Saturday, August 4, 2018
What's New? Stacking the Shelves
Stacking the Shelves is a weekly meme hosted by Tynga's Reviews. Hop on over there to ogle what other bloggers got this week.
For review: I now have two Candlewick arc-mothers! These came this week:
1968: today's authors explore a year of rebellion, revolution & change. Edited by Marc Aronson and Susan Campbell Bartoletti. 198 p. Candlewick Press, September 11, 2018. 9780763689933.
Publisher synopsis: Welcome to 1968 — a revolution in a book. Essays, memoirs, and more by fourteen award-winning authors offer unique perspectives on one of the world’s most tumultuous years.
Nineteen sixty-eight was a pivotal year that grew more intense with each day. As thousands of Vietnamese and Americans were killed in war, students across four continents took over colleges and city streets. Assassins murdered Dr. King and Robert F. Kennedy. Demonstrators turned out in Prague and Chicago, and in Mexico City, young people and Olympic athletes protested. In those intense months, generations battled and the world wobbled on the edge of some vast change that was exhilarating one day and terrifying the next. To capture that extraordinary year, editors Marc Aronson and Susan Campbell Bartoletti created an anthology that showcases many genres of nonfiction. Some contributors use a broad canvas, others take a close look at a moment, and matched essays examine the same experience from different points of view. As we face our own moments of crisis and division, 1968 reminds us that we’ve clashed before and found a way forward — and that looking back can help map a way ahead.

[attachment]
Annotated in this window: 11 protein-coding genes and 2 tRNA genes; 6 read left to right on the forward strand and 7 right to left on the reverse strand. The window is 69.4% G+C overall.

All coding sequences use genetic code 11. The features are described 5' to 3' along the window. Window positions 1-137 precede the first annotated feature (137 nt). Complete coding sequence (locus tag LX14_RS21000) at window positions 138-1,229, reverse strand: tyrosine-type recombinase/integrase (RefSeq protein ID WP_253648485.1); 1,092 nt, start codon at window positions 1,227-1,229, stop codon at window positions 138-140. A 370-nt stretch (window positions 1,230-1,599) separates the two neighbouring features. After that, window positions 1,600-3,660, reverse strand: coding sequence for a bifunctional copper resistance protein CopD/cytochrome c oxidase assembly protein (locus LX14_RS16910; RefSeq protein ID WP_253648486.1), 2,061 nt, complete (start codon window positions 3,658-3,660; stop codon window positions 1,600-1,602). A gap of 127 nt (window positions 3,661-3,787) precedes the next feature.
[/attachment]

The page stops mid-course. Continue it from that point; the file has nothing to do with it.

We are Here to Stay: voices of undocumented young adults by Susan Kuklin. 182 p. Candlewick Press, January 18, 2019. 9780763678845.
Good Rosie! by Kate DiCamillo. Illustrated by Harry Bliss. unpgd. Candlewick Press, September 4, 2018. 9780763689797.
Publisher synopsis: Rosie is a good dog and a faithful companion to her owner, George. She likes taking walks with George and looking at the clouds together, but the closest she comes to another dog is when she encounters her reflection in her empty dog bowl, and sometimes that makes Rosie feel lonely. One day George takes Rosie to the dog park, but the park is full of dogs that Rosie doesn’t know, which makes her feel lonelier than ever. When big, loud Maurice and small, yippy Fifi bound over and want to play, Rosie’s not sure how to respond. Is there a trick to making friends? And if so, can they all figure it out together?
That's what's new with me. What's new with you? Leave a link to your haul in the comments and I will stop by.